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Politics

Immigrants are just like all other Americans: hard to categorize

Esther J. Cepeda on

CHICAGO -- Tragically, Donald Trump has managed to do that which eluded Barack Obama: Fulfill his campaign promises on immigration.

Last week, Trump announced that he would end the always-explicitly-temporary Deferred Action for Childhood Arrivals (DACA) program. He also suggested that Congress act within the next six months to enact permanent legislation.

While it may be satisfying to proclaim, as many immigrant-rights leaders and their allies have, that Trump's move was "evil," "cruel" and "the worst decision Trump has made," doing so ignores the fact that the groundwork was laid by someone else.

For starters, a quick recap of how DACA came to be.

In 2010, President Obama failed to gather the five Democratic holdout votes that would have passed the full DREAM Act, which included a path to citizenship.Then, in late May 2012, Obama issued his executive action on DACA, overruling long-standing objections (on the grounds of constitutionality) by his Homeland Security Secretary Janet Napolitano -- who, ironically, is now suing the Trump administration for violating administrative procedures and due-process requirements by abruptly ending the program. When DACA was announced in the middle of Obama's re-election campaign, it was seen as a patronizing half-measure since the president had spent all of his limited political capital on passing the Affordable Care Act.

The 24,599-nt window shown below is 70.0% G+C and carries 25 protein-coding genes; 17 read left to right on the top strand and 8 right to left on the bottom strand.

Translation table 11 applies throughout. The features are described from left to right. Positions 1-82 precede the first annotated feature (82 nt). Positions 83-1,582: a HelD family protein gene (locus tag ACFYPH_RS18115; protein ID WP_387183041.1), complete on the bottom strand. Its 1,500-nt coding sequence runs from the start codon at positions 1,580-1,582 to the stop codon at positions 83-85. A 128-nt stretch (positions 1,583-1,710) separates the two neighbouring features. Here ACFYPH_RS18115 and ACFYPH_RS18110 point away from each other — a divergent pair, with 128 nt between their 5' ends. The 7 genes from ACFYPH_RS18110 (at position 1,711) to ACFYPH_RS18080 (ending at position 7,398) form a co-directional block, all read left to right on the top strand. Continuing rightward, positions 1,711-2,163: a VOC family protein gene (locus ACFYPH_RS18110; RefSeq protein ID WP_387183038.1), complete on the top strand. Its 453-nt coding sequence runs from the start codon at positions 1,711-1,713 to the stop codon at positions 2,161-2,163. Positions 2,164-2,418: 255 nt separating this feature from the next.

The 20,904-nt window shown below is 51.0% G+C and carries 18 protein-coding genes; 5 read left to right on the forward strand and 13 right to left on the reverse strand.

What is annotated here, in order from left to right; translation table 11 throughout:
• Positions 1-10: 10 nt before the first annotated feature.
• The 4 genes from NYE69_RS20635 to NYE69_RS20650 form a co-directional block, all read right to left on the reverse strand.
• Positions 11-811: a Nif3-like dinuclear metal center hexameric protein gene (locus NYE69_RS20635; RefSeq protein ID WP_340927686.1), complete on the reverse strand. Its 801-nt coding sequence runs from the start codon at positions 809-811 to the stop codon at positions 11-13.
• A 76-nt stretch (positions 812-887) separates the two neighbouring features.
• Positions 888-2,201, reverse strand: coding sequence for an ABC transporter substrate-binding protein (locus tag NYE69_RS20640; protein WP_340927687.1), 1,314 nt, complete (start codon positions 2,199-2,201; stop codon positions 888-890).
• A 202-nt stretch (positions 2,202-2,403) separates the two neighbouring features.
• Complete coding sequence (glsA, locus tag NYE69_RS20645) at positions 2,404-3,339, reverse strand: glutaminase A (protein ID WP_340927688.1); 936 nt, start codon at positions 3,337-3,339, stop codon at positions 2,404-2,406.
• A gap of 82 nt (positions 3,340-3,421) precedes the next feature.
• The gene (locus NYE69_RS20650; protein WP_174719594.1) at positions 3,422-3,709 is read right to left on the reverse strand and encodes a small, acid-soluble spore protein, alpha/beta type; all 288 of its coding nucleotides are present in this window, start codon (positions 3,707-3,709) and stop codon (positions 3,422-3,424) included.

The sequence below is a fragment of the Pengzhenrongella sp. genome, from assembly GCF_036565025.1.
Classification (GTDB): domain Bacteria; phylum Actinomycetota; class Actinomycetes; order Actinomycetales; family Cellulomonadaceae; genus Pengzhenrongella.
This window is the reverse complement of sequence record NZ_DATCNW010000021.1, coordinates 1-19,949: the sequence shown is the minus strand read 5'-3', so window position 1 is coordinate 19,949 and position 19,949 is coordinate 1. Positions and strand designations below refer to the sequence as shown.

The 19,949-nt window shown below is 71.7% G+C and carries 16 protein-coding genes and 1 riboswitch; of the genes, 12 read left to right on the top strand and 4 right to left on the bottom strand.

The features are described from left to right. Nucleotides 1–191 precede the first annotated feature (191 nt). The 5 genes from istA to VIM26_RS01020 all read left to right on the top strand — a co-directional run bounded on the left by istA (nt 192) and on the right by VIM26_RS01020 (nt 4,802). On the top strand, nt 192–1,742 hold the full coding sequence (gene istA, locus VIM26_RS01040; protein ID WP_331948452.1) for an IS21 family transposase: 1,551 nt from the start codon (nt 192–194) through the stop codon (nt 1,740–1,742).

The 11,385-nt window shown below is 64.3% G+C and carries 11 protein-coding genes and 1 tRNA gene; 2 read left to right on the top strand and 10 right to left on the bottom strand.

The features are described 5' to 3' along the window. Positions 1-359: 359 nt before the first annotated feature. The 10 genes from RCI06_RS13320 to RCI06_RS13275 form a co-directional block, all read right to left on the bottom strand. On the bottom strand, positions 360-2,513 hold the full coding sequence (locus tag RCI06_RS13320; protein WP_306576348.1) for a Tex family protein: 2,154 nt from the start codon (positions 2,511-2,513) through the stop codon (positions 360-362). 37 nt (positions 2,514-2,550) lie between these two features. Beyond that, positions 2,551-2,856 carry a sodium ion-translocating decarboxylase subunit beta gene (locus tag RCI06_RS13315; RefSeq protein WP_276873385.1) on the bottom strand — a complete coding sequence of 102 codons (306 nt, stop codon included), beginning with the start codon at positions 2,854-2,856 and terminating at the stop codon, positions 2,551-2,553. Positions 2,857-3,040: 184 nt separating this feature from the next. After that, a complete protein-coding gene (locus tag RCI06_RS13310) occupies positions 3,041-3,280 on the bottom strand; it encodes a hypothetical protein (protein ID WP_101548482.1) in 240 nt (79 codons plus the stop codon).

There was also widespread misunderstanding and misinformation within the Latino community. Many believed that the actual DREAM Act, or another type of amnesty, had become law with the stroke of Obama's pen.

 

By late October, news agencies were reporting that some Hispanics who might have considered voting for Mitt Romney based on their views about economic issues were turning toward Obama because of his support of the DREAM Act and immigrant rights in general.

Sure enough, Obama coasted into his second term with the help of Hispanic voters. He eventually left office with Latinos primarily remembering him as the "deporter in chief."

The truth is that although DACA's revocation is terribly upsetting for the hundreds of thousands of unlawfully present immigrants and their families, we all knew this day would come.

This doesn't necessarily make the situation any easier, but it does no one any good to push the myth that young people are suffering solely at the hands of Republicans and a president who was specifically elected to rid the country of as many immigrants -- legal and not legal -- as possible.

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